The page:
The Foreign Office told the BBC that they also became aware in March 2009 that "concerns had been raised" about the ADE651 used in Iraq and started monitoring the situation, but they didn't warn the Iraqis until November 2009.


Even then they did not tell them that the devices did not work - they just warned of the "possible risk to life of relying on these devices if they were indeed ineffective".


Arrest
In late December 2009, Avon and Somerset police stopped a shipment of ADE651s and on 5 January 2010 they arrested Jim McCormick, the boss of the company which makes the devices, on suspicion of fraud.


But it was not until after the BBC investigation was broadcast on 22 January 2010 that the British government imposed an export ban on the devices to Iraq and Afghanistan.
And it was not until 5 February that they contacted other countries to warn that "the British government has serious doubts about the effectiveness of devices such as the ADE651 and GT200 at detecting bombs".


The Liberal Democrat MP David Heath is outraged at all the delays and plans to ask Prime Minister Gordon Brown "why nothing was done to try to stop all this at the earliest opportunity and why other countries were not warned that these devices were quite frankly useless".

Kommentare:

Anonym hat gesagt…

Thanks for this blog and your help in exposing this fraud! Its amazing how many countries were taken in by it, and its a disgrace how the UK looked the other way until it was their soldiers that were threatened.

Techowiz hat gesagt…

Hi Lumpy,

The Thais have now opened one of the GT200 'detector cards' and guess what they found inside?..................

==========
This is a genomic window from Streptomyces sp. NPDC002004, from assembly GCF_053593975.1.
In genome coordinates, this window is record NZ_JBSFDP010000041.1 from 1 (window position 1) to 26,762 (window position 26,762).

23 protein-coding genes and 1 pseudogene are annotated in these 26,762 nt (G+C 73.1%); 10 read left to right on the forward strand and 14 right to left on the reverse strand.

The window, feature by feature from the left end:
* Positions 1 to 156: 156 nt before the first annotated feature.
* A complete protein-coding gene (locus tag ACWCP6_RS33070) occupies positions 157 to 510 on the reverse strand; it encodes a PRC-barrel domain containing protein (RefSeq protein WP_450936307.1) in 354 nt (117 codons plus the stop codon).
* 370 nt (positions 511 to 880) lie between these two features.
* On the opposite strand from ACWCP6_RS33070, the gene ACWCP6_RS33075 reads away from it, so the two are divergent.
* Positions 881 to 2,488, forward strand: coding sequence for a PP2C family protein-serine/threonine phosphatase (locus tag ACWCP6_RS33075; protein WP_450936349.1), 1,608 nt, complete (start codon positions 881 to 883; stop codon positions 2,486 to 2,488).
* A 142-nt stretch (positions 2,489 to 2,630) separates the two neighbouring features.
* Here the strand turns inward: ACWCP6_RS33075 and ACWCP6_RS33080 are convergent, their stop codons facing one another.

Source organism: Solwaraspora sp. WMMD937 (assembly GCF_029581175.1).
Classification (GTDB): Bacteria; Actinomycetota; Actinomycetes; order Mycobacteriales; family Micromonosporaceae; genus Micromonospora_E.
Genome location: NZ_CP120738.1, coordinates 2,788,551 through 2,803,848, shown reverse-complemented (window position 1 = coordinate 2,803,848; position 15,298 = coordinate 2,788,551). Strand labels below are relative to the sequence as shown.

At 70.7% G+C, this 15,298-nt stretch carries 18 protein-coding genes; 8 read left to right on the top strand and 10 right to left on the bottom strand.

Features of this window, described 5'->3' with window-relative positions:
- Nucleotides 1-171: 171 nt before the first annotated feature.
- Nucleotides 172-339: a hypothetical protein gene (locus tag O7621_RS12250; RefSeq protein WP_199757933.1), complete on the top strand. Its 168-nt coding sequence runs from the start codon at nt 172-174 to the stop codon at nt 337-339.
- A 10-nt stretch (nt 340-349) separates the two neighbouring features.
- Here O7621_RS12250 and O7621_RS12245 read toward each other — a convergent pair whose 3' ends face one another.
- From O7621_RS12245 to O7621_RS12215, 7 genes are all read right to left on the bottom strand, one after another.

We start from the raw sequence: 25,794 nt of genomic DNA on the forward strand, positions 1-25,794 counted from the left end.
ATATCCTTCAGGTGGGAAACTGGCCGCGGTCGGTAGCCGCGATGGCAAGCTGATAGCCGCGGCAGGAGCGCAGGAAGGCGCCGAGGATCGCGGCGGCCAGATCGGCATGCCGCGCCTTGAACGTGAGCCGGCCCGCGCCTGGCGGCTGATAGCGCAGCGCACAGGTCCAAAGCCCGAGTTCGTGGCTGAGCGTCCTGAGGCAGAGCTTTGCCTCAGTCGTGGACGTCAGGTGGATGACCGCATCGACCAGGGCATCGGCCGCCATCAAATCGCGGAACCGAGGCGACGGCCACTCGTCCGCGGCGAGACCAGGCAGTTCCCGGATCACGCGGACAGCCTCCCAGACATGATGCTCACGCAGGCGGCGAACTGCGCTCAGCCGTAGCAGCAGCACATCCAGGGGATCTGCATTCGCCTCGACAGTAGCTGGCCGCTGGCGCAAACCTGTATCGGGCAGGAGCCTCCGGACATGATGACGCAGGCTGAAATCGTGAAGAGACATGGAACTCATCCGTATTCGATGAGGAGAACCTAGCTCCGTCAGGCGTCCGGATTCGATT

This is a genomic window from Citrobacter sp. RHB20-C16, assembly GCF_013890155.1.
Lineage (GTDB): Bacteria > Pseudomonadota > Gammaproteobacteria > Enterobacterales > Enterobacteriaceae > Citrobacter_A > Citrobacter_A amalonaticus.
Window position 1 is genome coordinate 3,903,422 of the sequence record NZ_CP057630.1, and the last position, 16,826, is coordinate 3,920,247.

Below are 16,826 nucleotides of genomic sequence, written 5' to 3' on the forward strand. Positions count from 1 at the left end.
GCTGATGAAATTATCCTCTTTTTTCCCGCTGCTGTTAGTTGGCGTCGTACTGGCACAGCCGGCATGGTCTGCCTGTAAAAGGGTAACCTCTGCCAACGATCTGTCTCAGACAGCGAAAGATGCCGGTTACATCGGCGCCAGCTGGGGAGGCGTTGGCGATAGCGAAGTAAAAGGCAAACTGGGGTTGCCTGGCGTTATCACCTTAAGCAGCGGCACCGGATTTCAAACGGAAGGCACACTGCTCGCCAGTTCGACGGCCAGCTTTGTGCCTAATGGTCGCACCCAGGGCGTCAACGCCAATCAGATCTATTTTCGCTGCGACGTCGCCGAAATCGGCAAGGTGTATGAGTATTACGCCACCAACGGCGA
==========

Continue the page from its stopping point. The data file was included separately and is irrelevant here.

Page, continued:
A small piece of blank paper, see the video at the link;

http://www.youtube.com/watch?v=n2E3Gf5p-m4

Regards

Techowiz hat gesagt…

Hi Lumpy,

I have now published the Royal Engineer 'test report' on my blog at:

http://explosivedetectorfrauds.blogspot.com/

Please feel free to copy and reproduce as you like.
Best regards
Techowiz

Anonym hat gesagt…

Here is a German article that raises doubts about the HEDD1/Sniffex device:
www.ftd.de/lifestyle/outofoffice/:neuer-bombendetektor-wuenschel-dir-was/50090639.html

Anonym hat gesagt…

Here is an article that raises doubts about the Hedd1/Sniffex device:

www.ftd.de/lifestyle/outofoffice/:neuer-bombendetektor-wuenschel-dir-was/50090639.html

Lonjho hat gesagt…

Hi Lumpy.

I think you will find interesting these:

a) A video of Jim McCormick selling his ADE651. According to the owner, it was taken in march.

b) Allow me to introduce you the wonderful Long distance explosives detection AL-6D. As you can see in this video (from the same date and place), it is just another dowsing rod sold as an explosives detector. But wait, if you think the detection range of the GT200 and ADE651 were incredible, you will find the AL-6D 40 kilometers range hilarious! Here is the company's homepage, check it out and tell me if not very similar to these another LRL.

What a coincidence! Don't you?

Regards.

Anonym hat gesagt…

Somebody tell me if I'm wrong, but isn't one of the soldiers in this video about the Mexican regional elections and the constant battle against/business with narco-criminals, using the so-called "bomb/drug/elephant detector" the "ADE-651" that the conman Jim McCormick has sold to various corrupt governments around the... world? What else could this soldier be doing? Looks to me like a local official, or "un pez gordo" at national level, somewhere in the Mexican government, has been given a sackful of 1000 dollar bills for his cooperation.
(see 40 seconds into the video):
http://www.rtve.es/noticias/20100705/resultados-preliminares-dan-vencedor-pri-9-estados-regionales-mexicanas/338418.shtml
See also [for visual comparison]:
http://news.bbc.co.uk/2/hi/programmes/newsnight/8471187.stm